Back to Contents of Issue: February 2000

Whatever became of the Japanese trading company?

by Steven Herman

February 1, 2000

The fifth grade class of the American School in Japan disembarks from their electric bus in front of the MMM Museum in Tokyo's once-bustling Marunouchi district. The 48 students chat noisily as their teacher, Ms. Sakata, leads the way through the polished brass doors, which part automatically.

"Make sure your Walkmans are turned on for all media," shouts Ms. Sakata, reminding the students to switch on the devices to record video and audio, and the infrared data that streams from exhibits in all museums.

"Well, it beats sitting at desks punching up edu-vids all day," says Johan to his classmate, Satoru. Satoru nods and then freezes as a hush envelopes the group. "Look at him," Satoru whispers to Johan. "He must be 100 years old." The elderly man they are regarding may look frail, but his hearing is keen, thanks to an inner-ear transplant.

"Actually 107," he says in the heavily accented English of those who learned the international language in the days before the abolition of the Education Ministry. Ms. Sakata walks up beside the man and gently takes his arm. "Class, this is Mr. Sato, he is the curator of this museum and the last and only employee of MMM."

Mr. Sato nods, brushes imaginary dust from his decades-out-of-fashion wool business suit and clears his throat. "That is correct, class," he says. "This museum is something I conceived after the final merger of Japan's three greatest trading companies -- Mitsui, Mitsubishi, and Marubeni -- when I retired as president of one of those companies." Mr. Sato and Ms. Sakata guide the class past the hologram exhibits tracing the lineage and proudest moments of the trading companies, from silk exporting to the creation of the now defunct J. League baseball league.

At the end of the tour the students file into an auditorium and Ms. Sakata asks students to beam their questions to Mr. Sato via the room's wireless LAN. Mr. Sato taps a button on a console and the questions are displayed on a 90-inch flat plasma screen behind him:

"Why did the trading companies disappear?"

"The turning point actually came in the very last year of the 20th century, the year 2000. That's when we in Japan finally decided to invest heavily in the Internet and e-commerce. I should explain that back then we still made a distinction between traditional commerce and electronic commerce. Well, we made a fatal mistake. We created separate divisions for our online businesses. We didn't reinvent our core businesses to be devoted to online. Within a few years, upstarts and traditional companies not directly tied to the fates of the trading companies, such as Sony, Citibank-DKB, and Toyota, had taken over all of our core businesses and services. So we merged until there was only one trading company left -- MMM."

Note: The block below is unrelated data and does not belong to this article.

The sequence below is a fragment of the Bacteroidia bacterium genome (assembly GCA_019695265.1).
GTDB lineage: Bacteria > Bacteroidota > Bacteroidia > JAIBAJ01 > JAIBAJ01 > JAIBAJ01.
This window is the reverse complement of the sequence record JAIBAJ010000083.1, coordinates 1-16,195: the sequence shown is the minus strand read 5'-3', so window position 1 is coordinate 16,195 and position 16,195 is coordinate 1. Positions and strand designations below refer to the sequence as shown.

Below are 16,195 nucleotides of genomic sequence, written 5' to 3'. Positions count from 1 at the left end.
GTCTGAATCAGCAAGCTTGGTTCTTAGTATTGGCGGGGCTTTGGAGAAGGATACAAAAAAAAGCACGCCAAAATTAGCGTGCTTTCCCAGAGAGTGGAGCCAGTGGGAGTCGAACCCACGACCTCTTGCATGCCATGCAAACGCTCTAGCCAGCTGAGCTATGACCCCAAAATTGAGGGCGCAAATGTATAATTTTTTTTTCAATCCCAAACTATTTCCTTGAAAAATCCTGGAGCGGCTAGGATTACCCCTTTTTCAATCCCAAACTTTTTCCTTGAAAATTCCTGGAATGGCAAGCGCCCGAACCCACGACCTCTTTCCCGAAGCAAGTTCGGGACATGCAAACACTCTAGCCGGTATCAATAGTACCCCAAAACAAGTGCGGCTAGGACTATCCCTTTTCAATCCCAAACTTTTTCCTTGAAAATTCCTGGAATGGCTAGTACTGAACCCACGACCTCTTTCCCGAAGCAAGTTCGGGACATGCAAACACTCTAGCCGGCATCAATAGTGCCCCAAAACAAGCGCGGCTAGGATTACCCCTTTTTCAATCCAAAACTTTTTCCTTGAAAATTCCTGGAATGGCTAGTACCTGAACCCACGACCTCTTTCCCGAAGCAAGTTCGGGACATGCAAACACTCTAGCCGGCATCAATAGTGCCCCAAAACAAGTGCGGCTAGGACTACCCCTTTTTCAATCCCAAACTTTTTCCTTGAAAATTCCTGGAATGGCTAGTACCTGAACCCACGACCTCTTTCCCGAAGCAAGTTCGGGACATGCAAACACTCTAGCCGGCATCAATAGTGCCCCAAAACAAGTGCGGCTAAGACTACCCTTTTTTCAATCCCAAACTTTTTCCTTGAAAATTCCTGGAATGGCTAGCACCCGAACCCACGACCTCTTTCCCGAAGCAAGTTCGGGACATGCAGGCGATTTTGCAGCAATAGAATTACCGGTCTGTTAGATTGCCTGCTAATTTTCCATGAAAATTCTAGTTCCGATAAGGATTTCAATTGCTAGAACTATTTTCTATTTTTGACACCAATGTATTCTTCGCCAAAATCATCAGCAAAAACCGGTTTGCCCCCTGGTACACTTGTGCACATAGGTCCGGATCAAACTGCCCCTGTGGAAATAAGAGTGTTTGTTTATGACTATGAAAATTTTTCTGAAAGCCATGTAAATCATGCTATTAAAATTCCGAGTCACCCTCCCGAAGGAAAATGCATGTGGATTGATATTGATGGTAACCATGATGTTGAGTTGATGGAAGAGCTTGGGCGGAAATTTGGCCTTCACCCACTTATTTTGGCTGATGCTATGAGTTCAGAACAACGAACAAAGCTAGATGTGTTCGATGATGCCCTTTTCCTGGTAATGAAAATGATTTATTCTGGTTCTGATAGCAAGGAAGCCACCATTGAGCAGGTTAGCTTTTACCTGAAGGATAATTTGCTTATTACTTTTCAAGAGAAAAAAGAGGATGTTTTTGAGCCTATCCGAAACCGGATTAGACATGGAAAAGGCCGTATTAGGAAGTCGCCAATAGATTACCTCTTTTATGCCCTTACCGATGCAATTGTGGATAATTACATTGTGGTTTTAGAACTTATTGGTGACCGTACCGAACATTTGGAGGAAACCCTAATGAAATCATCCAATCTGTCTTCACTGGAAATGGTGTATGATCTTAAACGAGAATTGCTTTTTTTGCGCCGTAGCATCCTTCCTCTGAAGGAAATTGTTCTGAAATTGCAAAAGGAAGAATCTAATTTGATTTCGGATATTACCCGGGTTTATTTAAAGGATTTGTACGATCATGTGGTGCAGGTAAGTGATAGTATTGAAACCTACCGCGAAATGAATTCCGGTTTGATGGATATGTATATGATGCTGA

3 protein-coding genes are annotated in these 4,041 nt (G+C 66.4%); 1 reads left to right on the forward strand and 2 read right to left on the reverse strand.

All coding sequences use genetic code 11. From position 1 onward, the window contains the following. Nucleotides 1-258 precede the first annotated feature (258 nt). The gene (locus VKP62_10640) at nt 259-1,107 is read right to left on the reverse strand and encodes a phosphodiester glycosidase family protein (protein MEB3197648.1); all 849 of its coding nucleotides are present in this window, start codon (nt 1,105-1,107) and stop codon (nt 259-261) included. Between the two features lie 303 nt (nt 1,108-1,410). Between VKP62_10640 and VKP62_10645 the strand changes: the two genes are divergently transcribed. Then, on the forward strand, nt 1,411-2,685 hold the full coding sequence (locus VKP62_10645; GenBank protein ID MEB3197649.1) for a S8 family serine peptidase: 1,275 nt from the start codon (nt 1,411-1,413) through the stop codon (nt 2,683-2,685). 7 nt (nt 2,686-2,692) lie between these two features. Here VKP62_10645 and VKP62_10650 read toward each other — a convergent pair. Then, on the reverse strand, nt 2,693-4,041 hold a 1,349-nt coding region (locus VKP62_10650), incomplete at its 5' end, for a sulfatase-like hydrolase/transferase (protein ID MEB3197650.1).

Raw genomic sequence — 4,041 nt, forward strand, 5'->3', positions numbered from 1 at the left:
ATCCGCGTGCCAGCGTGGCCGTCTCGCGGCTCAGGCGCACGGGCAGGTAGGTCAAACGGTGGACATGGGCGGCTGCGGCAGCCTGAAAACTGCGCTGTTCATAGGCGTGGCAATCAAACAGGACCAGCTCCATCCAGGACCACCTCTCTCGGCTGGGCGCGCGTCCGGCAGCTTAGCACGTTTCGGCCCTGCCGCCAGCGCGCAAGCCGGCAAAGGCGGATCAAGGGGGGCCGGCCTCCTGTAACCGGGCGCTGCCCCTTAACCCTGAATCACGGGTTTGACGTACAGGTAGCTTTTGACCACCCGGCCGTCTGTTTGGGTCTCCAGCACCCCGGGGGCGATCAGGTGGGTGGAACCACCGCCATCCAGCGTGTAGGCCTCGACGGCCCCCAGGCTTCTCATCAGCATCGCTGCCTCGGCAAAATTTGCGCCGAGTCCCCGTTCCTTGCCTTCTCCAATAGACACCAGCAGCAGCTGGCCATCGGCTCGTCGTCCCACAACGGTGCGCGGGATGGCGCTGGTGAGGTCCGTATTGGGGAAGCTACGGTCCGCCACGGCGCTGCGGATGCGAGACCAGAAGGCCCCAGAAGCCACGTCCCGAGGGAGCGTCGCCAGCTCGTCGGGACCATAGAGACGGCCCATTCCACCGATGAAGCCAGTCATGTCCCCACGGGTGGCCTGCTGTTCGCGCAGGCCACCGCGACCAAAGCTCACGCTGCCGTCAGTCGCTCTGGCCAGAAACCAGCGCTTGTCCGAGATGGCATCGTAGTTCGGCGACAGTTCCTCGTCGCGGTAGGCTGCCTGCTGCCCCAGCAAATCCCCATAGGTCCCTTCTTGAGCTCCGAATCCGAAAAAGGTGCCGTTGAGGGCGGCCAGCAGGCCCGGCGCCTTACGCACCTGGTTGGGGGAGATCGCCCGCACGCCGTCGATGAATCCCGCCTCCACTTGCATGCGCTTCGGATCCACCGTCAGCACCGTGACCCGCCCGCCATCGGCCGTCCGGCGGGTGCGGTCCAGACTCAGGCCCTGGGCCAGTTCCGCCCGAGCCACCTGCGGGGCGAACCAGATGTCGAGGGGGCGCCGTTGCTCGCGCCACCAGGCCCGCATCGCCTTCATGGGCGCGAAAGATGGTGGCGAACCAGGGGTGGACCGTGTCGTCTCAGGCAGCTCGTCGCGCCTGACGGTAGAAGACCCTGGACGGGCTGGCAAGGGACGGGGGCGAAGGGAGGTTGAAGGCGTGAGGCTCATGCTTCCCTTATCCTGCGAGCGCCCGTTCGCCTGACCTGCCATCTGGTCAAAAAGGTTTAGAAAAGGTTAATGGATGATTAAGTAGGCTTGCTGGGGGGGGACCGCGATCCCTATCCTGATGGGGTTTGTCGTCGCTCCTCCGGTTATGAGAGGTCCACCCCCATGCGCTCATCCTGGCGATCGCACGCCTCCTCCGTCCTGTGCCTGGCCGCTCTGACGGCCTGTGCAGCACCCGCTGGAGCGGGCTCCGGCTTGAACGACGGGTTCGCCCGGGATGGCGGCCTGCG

The students write furiously (in either Japanese or English) on their pads and a new top question emerges on the screen. "Yes, that's true," says Mr. Sato, looking back at the screen to grab the next question. "We did have tremendous funds and political clout. Yes, that's a good question -- How come we couldn't use our immense reserves and influence to survive by buying out our competitors?" Ms. Sakata takes a place next to Mr. Sato again and addresses the class.

"I must say, students, that Mr. Sato, according to his biography which you can read on the bus when we head back to campus, tried valiantly to morph the trading companies, but the traditional forces conspired against him."

Mr. Sato lowers his head and speaks a bit softer. "Students, money and power didn't mean as much by then. Society had changed and we didn't realize it. Companies refused our buy-out offers. Of course politicians and bureaucrats did anything we told them, because they needed us for jobs after they left government. But we didn't know what was best for us, really. Most of my peers were isolationists. We thought Japan was an island that had to be protected from the alien free-trade system. It was, frankly, overly corrupt and incestuous for a late-20th- century industrialized nation."

Satoru nudges Johan and says, "Do you believe the kind of idiots that ran this country before Joi Ito became prime minister?" Johan rolls his eyes. "Nope. My dad says it wasn't until the yen climbed to 300 to the dollar before they really realized something was wrong."

The Q&A session ends. Mr. Sato escorts them to the brass doors and waves as they board their bus. He takes a silk hanky from his breast pocket and polishes away a speck of dirt from the entrance plaque which reads, "MMM Museum -- An Educational Foundation of Hikari Tsushin."

Steve Herman is a veteran broadcast journalist in Asia and chairman of the Foreign Press in Japan.

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